Friday, December 4, 2009
The End, Thanks and a Final Recipe!
Stage has come to an end. Gail has come to Italy to spend a few days with me, and we have enjoyed Venezia together (and have the designer ‘high water boots’, at €20 a pair) to prove it. We have toured the Doge’s Palace, various churches, celebrated her birthday with fantastic food, and generally enjoyed getting to know each other again.
It has been a long and very satisfying ride, all this time.
My last shift in the delightful kitchens of Relaisfranciacorta wound up with the preparation of frog's legs ... about 250 of them ... for a dinner on the evening of Nov. 27 for one of our larger groups of guests. I worked on the legs, thinking "This is my last effort for Chef and this wonderful brigade ... enjoy it!" And I did.
That evening the Director of the Relais told Gail and me that I was not to work in the kitchen, and enjoy the gift of a truly delicious evening in the gastronomical dining room of the Relais. What a change of positions! Previously I had been in the back of the house, working with all my pals in the brigade to make outstanding food for our clients. Tonight I dined on that food, with my dear wife, and it was lovingly made for us by friends just through the wall. (After each of the six courses was served to us, a friendly face, with a huge grin, would peek around the corner and catch my eye and wink. This was the cook who had prepared that dish ... six cooks in the kitchen, six courses. The result was absolutely delicious, and at the end of the secondo (main course) Chef Fabrizio Albini came out himself to say thanks, in public, and chat for a moment. I have been very honoured to be able to work with, and for, him.)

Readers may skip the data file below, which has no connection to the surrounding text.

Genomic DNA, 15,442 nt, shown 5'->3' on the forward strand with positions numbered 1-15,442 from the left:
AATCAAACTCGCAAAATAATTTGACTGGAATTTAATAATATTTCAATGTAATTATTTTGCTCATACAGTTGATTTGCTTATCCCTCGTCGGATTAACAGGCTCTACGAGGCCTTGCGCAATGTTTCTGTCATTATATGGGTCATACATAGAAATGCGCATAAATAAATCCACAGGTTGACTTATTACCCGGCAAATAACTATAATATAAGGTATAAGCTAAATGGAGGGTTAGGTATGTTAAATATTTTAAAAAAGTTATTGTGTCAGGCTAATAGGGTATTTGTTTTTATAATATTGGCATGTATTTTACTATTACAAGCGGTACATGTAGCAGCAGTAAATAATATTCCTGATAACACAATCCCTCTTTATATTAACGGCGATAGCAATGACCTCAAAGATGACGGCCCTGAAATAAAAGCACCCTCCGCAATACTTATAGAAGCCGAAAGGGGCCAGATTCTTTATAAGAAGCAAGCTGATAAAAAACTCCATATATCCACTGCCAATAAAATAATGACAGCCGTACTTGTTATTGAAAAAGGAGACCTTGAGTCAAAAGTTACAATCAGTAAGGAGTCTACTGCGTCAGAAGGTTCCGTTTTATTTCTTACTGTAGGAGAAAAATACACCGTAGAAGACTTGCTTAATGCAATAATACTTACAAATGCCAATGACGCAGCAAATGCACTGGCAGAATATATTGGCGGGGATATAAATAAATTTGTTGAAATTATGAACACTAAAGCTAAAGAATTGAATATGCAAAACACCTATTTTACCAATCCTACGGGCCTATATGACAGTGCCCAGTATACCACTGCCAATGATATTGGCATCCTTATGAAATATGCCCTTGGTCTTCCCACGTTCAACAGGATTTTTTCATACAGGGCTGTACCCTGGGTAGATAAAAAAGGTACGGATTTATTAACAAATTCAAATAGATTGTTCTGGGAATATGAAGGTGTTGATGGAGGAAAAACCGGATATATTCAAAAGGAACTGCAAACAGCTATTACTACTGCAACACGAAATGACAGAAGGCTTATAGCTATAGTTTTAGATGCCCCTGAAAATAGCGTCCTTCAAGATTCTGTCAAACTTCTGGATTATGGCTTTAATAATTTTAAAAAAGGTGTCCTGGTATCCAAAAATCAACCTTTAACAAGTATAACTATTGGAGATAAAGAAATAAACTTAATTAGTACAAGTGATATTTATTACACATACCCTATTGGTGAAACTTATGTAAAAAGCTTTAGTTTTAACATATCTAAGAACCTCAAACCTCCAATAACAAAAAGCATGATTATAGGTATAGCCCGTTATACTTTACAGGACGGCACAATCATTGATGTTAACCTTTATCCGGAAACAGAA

Then, the next day, it was time to leave the Relais for the last time, and take the bus to Brescia and the train to Venice for a few days of enjoyable 'together time' for Gail and me.
Enclosed photos show us in Venice … you can see the water level is climbing up the restaurant chair-legs in Piazza San Marco! What you can’t see is on the other side of the square … another restaurant (the Café Quadra) has their chairs set up in front of the restaurant out in the Piazza, as they always do, and there are customers sitting in them, wearing their fashionable hip-waders or tourist waders, and they’re sipping coffee and eating colazione and chatting! The waiters (wearing fancy designer boots) pass amongst them, taking orders and sloshing off to the kitchens! If you are passing too quickly through this maze of chairs the water tends to start to move around, and the sitting folk will suddenly find their boots filling up!
There’s the final photo … Pearson airport yesterday … pushing the luggage cart.
It is good to be home, but I ache and miss the madness of Italy, the wonderful smiles on so many faces, the smells and the passion for food. I wish every one of my friends there well, and every personal and professional happiness and success. A special thanks to Chef Albini for all his generous support, his welcome, his teaching and big grins!
My final little recipe for everyone … so simple, so fresh, so Italian...